I was already
descending into flu
when I boarded the flight
to Hong Kong,
familiar ache
across my shoulders,
throat raw, throbbing

Tucked in knapsack,
my scribbled greeting
card: ‘Flying halfway
round the world for our
anniversary; that’s how much … ‘
Eight years. Our first
big trip, so long anticipated

Marcus was dying
fungus conquering his lungs
and Gil so sick, wasted
body barely able to contain
his rage; my guilty
phone call from the airport
promised money

for the funeral, all
I could do over staticky
lines, the loudspeaker
garbling my flight
I dragged my baggage
to the metal hull
fifteen-hour night

Landed after sunset
of the following day
Hong Kong as fevered
as my own damp skin,
happy anniversary, your
business done, you greeted
me with duty-free perfume

Poême, because I am
a poet, a lavish dinner
I could scarcely swallow,
litany of guidebooks, plans,
all that we could see
I croaked excuses, your eyes
drowned in candlelight

Next day I trudged
with you through fetid
air in clotted
alleyways, climbed
crooked narrow stairs,
laundry flapping thirty
stories up, birds caged

on aerial balconies,
I choked thick
smoke from incense
coils wide as rope
in a red-lit temple.
You were fervid to explore,
I floated underneath

the surface as if
in a dream, drank mango
juice that stung
a swollen throat,
trolled sidewalk stalls,
my temperature soared
until at last, grudgingly

you let me sleep.
On the plane to Beijing
I coughed as if my chest
would fissure, could not
stop, face florid
sputum bloody, you turned
your grimace to the sky

Beijing airport muzak
rendered ‘Yesterday’
one note and halting, a child’s
music box wound down,
relentlessly repeated; endless
yesterday mocked us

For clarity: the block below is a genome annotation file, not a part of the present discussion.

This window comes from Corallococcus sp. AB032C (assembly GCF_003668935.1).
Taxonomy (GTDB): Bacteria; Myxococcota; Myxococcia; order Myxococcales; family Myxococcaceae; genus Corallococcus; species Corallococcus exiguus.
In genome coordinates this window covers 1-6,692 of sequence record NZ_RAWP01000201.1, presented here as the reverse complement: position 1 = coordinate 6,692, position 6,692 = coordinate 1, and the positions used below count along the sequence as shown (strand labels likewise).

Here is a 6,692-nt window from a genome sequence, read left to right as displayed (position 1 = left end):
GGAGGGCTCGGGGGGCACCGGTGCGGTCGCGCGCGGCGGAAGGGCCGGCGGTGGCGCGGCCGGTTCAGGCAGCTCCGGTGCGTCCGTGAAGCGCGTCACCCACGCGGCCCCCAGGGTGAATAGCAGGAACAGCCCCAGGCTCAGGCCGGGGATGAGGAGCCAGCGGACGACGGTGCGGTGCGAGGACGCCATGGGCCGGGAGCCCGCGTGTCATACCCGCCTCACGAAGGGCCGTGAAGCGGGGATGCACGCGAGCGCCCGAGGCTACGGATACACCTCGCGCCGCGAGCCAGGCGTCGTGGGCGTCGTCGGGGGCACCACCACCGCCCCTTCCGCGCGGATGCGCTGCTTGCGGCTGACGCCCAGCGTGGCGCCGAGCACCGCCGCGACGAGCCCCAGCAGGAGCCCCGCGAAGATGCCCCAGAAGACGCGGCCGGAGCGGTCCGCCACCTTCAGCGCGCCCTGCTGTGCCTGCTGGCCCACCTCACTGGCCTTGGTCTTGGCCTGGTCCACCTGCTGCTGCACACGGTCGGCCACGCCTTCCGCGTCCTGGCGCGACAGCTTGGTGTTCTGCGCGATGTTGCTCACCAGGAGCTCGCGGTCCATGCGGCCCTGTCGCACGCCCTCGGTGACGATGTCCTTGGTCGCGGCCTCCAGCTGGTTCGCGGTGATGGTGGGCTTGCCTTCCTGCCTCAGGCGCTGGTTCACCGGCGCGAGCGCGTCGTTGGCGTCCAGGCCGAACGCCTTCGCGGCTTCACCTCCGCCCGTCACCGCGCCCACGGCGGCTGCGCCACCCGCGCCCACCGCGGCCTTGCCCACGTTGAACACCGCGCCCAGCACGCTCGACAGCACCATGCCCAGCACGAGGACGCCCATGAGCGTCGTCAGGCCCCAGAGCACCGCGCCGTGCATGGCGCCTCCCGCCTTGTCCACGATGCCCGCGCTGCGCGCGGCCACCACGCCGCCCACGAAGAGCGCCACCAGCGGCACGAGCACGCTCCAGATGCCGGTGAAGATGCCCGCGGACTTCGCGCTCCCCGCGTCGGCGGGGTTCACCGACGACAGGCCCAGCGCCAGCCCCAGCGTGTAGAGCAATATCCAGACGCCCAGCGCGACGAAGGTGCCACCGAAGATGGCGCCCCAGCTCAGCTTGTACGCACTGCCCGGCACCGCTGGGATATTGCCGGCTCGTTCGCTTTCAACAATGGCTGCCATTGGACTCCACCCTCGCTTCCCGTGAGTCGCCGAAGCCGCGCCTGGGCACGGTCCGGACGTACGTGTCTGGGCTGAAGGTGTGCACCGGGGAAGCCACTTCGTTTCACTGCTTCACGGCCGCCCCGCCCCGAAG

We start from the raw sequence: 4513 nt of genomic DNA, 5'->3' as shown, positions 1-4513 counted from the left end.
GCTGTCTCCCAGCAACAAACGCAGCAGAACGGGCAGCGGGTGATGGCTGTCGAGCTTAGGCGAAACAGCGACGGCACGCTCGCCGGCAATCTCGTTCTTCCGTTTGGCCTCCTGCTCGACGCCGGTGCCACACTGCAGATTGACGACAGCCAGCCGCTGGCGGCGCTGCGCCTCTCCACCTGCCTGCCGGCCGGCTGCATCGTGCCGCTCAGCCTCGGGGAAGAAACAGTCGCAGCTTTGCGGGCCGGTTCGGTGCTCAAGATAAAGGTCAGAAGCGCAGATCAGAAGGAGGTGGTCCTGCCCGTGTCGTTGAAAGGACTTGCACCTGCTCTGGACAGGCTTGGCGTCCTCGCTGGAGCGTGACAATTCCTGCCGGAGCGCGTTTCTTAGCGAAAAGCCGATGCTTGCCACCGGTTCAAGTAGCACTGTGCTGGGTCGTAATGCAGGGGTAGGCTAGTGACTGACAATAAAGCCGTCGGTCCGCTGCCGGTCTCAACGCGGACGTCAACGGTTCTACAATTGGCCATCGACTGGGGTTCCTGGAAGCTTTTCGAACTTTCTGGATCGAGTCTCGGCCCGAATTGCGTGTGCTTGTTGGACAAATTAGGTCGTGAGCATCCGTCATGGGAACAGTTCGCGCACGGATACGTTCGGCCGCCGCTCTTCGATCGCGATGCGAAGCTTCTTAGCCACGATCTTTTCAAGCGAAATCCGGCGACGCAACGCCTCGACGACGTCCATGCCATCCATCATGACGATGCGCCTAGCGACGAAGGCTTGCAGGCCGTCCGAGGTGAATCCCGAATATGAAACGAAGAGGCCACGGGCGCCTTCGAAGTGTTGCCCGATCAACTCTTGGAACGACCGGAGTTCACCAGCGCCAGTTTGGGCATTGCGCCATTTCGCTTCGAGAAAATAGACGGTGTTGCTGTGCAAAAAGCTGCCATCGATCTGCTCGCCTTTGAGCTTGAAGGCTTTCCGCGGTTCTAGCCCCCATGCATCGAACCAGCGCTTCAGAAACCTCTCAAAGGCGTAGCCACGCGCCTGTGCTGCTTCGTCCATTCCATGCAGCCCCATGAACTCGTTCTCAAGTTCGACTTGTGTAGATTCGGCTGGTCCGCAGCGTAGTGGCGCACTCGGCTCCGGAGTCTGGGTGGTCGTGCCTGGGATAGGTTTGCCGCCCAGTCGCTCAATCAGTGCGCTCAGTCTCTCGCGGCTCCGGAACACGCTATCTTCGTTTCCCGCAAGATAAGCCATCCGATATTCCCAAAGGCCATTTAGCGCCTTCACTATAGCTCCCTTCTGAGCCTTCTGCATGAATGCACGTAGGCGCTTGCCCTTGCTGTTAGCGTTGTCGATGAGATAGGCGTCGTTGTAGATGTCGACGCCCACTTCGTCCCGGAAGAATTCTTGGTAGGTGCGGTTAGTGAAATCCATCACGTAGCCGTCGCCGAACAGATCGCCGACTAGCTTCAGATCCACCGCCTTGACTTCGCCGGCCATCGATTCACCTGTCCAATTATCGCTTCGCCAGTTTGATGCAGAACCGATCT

all through customs

In that ancient city,
I stayed in our ‘deluxe’
hotel, stared through grimy
windows as streams
of cyclists rolled past,
watched Asian MTV,
B-Movies while you toured

alone the Great Wall,
the Summer Palace. Was
it here that our hands
began to unclasp?
A week before, I’d walked
Gil through the maze of AID S
bureaucracy, his voice

raw from screaming
at indifferent clerks,
his fever spiralled, spent
the last of his scant health
to fight for Marcus,
his vow, a good death.
You were furious

I’d come to China
sick, as if infection
were a trick to undermine
your yearning for
adventure. My scorched
cheeks craved your
skinflint touch

I roamed the streets,
lumbering blonde curiosity
swaddled in scarves
spewing tissues like tiny ghosts,
past vendors peddling
Marlboros, the park where
even in dead winter

barbers offer haircuts
until dark, storefronts
heaped with dusty boxes,
unrecognisable-I could
not read the signs
I counted blocks, hunted
landmarks, did not want

to lose you in this city
where I knew no language,
could not count money. Forty
dollar phone call to L.A.,
my American Chinese
doctor told me, ‘Grief’s
exploding in your lungs’

I figured it was Gil,
bereaved, and Marcus,
dead. I couldn’t read
the picture alphabet
each character a map
legible as leafless trees
on Beijing winter streets

stark as the scarlet product
of my lungs staining
a white tissue: your dark eyes
turned to distance
scanning an unknown
horizon, both of us
so far from home